When I received a Chromecast for Christmas I was excited because I love new toys, but admittedly I wasn’t really sure how much use it would get. I already had a living room computer that did media handling duties, and it seemed like that would be much more flexible, if more elaborate, than a Chromecast (Amazon link).
One month later, my living room computer has been powered off and the Chomecast has become an integral part of my media consumption. Who knew?
The first thing that struck me about the Chromecast is how small it is. The hardware itself is no bigger than a chunky USB key, although I was surprised to see that it does require a power cord and outlet (included with the box). Installation is also quick — just pop it onto an HDMI port on your TV and run the free Chomecast app on a smart phone that’s connected to your wifi network.
It will ask you to identify the correct Chromecast (which means you could run more than one in a household if you have multiple TVs), then it’ll download a lot of software updates, and then you’re pretty much done!
I was sort of confused about how it all works until I saw it in action, but in practice it’s straightforward — you tell the Chromecast what you want to stream from your desktop or mobile, and then it takes that address and downloads the media itself. That means that your phone, for example, is basically just sending a file URL so the stream isn’t limited in any way by your mobile hardware.
You also use the mobile app to install specific Chromecast support modules, like YouTube and Netflix. These are fairly limited in number at the moment, although there have been vague promises by Google that they’ll open up the API later this year. Once you add a module to your Chromecast it affects both the desktop and mobile versions, so if I’m sitting at my computer or on my phone watching a movie I can just tap the Chromecast symbol, select “living room”, and in a few seconds the film is playing on my TV at the exact point I left off.
This is great, but the real power of Chromecast for me is the Chrome web extension, which will cast any tab in your desktop Chrome browser to the TV. A lot of the stuff I watch is foreign-language television, which can come from a variety of video sources like Daily Motion or Dramafever. The “cast this tab” feature means I can watch any online video on my TV with the Chromecast, which really opens up options.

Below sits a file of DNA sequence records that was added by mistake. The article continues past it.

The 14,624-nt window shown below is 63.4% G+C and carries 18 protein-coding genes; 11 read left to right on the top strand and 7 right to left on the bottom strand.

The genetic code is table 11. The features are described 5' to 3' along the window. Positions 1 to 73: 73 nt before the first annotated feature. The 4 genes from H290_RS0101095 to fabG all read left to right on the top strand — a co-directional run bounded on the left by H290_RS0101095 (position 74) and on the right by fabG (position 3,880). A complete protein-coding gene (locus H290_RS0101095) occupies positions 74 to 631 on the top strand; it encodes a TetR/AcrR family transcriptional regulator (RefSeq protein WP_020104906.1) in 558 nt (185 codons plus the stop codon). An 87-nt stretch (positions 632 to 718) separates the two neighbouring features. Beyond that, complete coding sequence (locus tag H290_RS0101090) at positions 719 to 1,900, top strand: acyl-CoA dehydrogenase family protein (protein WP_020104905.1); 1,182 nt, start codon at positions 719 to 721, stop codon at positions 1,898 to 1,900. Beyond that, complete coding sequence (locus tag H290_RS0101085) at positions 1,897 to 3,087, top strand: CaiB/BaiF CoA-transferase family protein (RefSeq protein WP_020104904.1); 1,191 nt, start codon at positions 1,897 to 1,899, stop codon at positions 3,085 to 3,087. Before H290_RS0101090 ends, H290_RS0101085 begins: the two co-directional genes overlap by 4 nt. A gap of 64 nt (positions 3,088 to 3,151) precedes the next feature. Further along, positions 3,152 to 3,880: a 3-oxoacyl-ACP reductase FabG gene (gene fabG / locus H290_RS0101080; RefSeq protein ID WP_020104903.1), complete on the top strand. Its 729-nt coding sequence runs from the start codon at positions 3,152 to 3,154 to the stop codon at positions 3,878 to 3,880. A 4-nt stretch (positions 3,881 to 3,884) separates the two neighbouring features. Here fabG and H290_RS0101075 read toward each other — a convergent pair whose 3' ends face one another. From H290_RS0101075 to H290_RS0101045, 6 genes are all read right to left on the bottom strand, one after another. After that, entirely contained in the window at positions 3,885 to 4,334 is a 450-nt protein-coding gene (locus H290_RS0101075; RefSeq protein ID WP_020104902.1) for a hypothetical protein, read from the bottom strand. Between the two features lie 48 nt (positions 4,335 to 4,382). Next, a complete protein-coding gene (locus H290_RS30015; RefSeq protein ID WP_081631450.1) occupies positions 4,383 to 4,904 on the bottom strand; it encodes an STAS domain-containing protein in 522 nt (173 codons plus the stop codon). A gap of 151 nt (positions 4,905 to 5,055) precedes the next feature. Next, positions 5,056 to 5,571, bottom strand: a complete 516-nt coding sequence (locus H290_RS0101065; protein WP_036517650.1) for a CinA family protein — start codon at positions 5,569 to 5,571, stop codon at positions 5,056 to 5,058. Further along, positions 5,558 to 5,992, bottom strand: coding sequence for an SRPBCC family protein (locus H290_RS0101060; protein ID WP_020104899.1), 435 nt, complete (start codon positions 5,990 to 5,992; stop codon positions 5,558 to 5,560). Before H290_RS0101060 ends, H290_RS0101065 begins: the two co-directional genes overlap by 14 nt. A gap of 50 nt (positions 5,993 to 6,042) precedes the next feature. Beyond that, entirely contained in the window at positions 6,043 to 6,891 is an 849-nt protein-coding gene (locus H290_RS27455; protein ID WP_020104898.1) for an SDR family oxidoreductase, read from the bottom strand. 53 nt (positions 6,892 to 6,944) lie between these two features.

What what about offline video, like downloaded AVIs and the like? Chromecast has official module support for media managers like Plex, but at the moment it’s all behind premium service paywalls. If you’ve already got a Plex Premium account that’s fine, but for the rest of us there’s a little trick — use the free Plex manager to play your local AVIs, and then stream it with the Chrome tab streaming! It’s a little kludgy, but it works just fine.
Speaking of kludgy, while I’m extremely satisfied with the Chromecast there are a few nagging issues. Streaming from a tab that is set to “full screen” messes with the aspect ratio so you lose some of the top and bottom of the image. It’s only a tiny bit, but I find it frequently chops off subtitles in particular.
Also I wish there were more consistent volume controls, much less some kind of volume normalization. It’s hard to tell when something is going to start blasting out of my TV speakers. Adding a “cast this tab” option from my mobile Chrome browser would be high on my wishlist as well.
And while I appreciate the simplicity of the Chromecast interface, it would also be nice if it produced an error log somewhere. When I initially started using it, the Chromecast would frequently drop out of a stream. After a lot of trial and error I figured out that my router needed a firmware upgrade, but even minimal error messaging might have helped me make that discovery a lot faster.
All in all, though, the utility of the “cast this tab” feature in particular plus the super low $35 price tag makes the Chromecast a easy sell. If you don’t already have a Roku or AppleTV or whatever, or you’re looking for something with “grandparent-friendly” simplicity, I highly recommend it!